NEWS SCAN: Salmonella outbreaks in cantaloupe, pastries; measles battle in DRC

Mar 29, 2011

Updates on Salmonella outbreaks linked to cantaloupe, pastries
The US Centers for Disease Control and Prevention (CDC) said today that it has received another report of a patient sickened in a Salmonella Panama outbreak linked to cantaloupe, pushing the outbreak total to 13 from 5 states. The newest report appears to be Colorado's first case-patient linked to the outbreak. So far, three patients were hospitalized, and no deaths have been reported. Epidemiologic investigations found that 12 of the patients ate cantaloupe before they got sick. On Mar 22 Del Monte Fresh Produce recalled certain cantaloupe shipments from a grower in Guatemala after illness reports surfaced. Federal officials, state partners, and the company are still investigating the outbreak. So far the outbreak strain has not been found in the cantaloupe.
Mar 29 CDC update
In other outbreak developments, an 80-year-old Rhode Island man who was sickened in a Salmonella outbreak linked to tainted pastry from one of the state's bakeries has died from his infection, the Providence Journal reported today. The focus of the Rhode Island Department of Health Department (RIDH) investigation is Italian pastries from DeFusco's Bakery in Johnston. The products were distributed to several outlets, including a grocery store, other bakeries, a catering operation, and a senior center. So far the RIDH has received reports of 33 suspected illnesses, of which 17 led to hospitalization, the Associated Press (AP) reported today. The department said in a Mar 27 statement that the most likely source of the illness is contaminated zeppole pastries that may have come in contact with raw eggs. The bakery apparently stored pastry shells in egg crates, which could have exposed them to raw eggs.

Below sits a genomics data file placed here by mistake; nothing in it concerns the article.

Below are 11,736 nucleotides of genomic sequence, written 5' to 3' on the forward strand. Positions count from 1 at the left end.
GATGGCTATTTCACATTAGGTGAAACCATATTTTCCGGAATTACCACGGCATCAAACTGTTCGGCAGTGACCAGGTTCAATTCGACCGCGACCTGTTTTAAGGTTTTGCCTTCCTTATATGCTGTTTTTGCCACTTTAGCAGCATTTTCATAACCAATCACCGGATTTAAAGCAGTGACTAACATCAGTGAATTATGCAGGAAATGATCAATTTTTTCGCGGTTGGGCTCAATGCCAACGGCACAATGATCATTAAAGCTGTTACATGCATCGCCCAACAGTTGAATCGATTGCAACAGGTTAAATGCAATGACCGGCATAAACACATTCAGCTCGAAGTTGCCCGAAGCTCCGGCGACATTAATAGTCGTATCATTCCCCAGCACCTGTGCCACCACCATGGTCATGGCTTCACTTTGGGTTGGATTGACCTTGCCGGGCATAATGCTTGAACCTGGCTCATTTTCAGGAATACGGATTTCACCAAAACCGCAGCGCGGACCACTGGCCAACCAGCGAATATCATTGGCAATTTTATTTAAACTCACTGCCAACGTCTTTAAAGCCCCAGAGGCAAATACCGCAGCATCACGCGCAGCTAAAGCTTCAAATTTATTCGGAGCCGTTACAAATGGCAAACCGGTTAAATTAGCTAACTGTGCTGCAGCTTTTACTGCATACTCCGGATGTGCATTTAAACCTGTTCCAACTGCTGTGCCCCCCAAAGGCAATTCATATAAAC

Mar 29 AP story
Mar 27 RIDH press release

Group sounds alarm over DRC measles outbreak
A measles outbreak in the Democratic Republic of Congo (DRC) is "spreading like wildfire," Doctors Without Borders said yesterday in a statement that also included pleas for the country's government to make the epidemic a national priority and for the international community to assist with the response. The group said so far 21,000 cases have been detected in the last 6 months, and although 1.5 million children have been vaccinated, the disease is rapidly spreading north with no signs of slowing. Gael Hankenne, head of the group's mission in the DRC, said in the statement that it is the only group involved in the hands-on response. Another officials from the group said that without a quick international response, responders will be unable to stop the spread of the disease.
Mar 28 Doctors Without Borders press release

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